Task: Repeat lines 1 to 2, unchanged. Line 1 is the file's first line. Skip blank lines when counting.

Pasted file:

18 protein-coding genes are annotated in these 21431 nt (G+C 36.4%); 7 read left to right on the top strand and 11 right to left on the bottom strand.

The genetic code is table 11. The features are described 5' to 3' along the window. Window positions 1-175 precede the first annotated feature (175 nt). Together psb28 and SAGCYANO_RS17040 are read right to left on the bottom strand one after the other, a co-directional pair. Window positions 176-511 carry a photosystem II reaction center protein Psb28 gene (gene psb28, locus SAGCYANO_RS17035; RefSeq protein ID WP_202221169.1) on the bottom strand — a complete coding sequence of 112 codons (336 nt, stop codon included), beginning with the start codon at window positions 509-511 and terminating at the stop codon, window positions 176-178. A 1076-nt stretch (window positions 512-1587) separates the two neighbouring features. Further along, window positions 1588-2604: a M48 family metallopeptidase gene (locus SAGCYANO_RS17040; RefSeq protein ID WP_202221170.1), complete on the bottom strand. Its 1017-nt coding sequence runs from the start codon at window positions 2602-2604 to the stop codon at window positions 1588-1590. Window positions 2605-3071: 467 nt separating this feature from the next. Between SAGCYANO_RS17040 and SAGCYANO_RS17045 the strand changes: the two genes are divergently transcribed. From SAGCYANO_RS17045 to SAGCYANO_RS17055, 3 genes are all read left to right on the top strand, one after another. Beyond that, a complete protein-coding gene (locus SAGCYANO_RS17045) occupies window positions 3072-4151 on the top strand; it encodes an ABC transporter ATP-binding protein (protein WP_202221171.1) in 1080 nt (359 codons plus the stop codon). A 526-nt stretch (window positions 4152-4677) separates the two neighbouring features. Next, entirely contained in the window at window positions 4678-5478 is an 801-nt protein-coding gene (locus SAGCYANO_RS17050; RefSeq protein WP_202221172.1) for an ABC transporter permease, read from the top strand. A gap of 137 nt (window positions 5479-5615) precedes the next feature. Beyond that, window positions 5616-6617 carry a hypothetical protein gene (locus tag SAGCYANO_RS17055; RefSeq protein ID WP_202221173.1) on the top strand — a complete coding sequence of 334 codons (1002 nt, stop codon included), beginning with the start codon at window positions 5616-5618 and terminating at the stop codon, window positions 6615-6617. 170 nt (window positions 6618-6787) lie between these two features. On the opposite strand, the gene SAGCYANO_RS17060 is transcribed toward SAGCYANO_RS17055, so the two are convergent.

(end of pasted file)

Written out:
18 protein-coding genes are annotated in these 21431 nt (G+C 36.4%); 7 read left to right on the top strand and 11 right to left on the bottom strand.

The genetic code is table 11. The features are described 5' to 3' along the window. Window positions 1-175 precede the first annotated feature (175 nt). Together psb28 and SAGCYANO_RS17040 are read right to left on the bottom strand one after the other, a co-directional pair. Window positions 176-511 carry a photosystem II reaction center protein Psb28 gene (gene psb28, locus SAGCYANO_RS17035; RefSeq protein ID WP_202221169.1) on the bottom strand — a complete coding sequence of 112 codons (336 nt, stop codon included), beginning with the start codon at window positions 509-511 and terminating at the stop codon, window positions 176-178. A 1076-nt stretch (window positions 512-1587) separates the two neighbouring features. Further along, window positions 1588-2604: a M48 family metallopeptidase gene (locus SAGCYANO_RS17040; RefSeq protein ID WP_202221170.1), complete on the bottom strand. Its 1017-nt coding sequence runs from the start codon at window positions 2602-2604 to the stop codon at window positions 1588-1590. Window positions 2605-3071: 467 nt separating this feature from the next. Between SAGCYANO_RS17040 and SAGCYANO_RS17045 the strand changes: the two genes are divergently transcribed. From SAGCYANO_RS17045 to SAGCYANO_RS17055, 3 genes are all read left to right on the top strand, one after another. Beyond that, a complete protein-coding gene (locus SAGCYANO_RS17045) occupies window positions 3072-4151 on the top strand; it encodes an ABC transporter ATP-binding protein (protein WP_202221171.1) in 1080 nt (359 codons plus the stop codon). A 526-nt stretch (window positions 4152-4677) separates the two neighbouring features. Next, entirely contained in the window at window positions 4678-5478 is an 801-nt protein-coding gene (locus SAGCYANO_RS17050; RefSeq protein WP_202221172.1) for an ABC transporter permease, read from the top strand. A gap of 137 nt (window positions 5479-5615) precedes the next feature. Beyond that, window positions 5616-6617 carry a hypothetical protein gene (locus tag SAGCYANO_RS17055; RefSeq protein ID WP_202221173.1) on the top strand — a complete coding sequence of 334 codons (1002 nt, stop codon included), beginning with the start codon at window positions 5616-5618 and terminating at the stop codon, window positions 6615-6617. 170 nt (window positions 6618-6787) lie between these two features. On the opposite strand, the gene SAGCYANO_RS17060 is transcribed toward SAGCYANO_RS17055, so the two are convergent.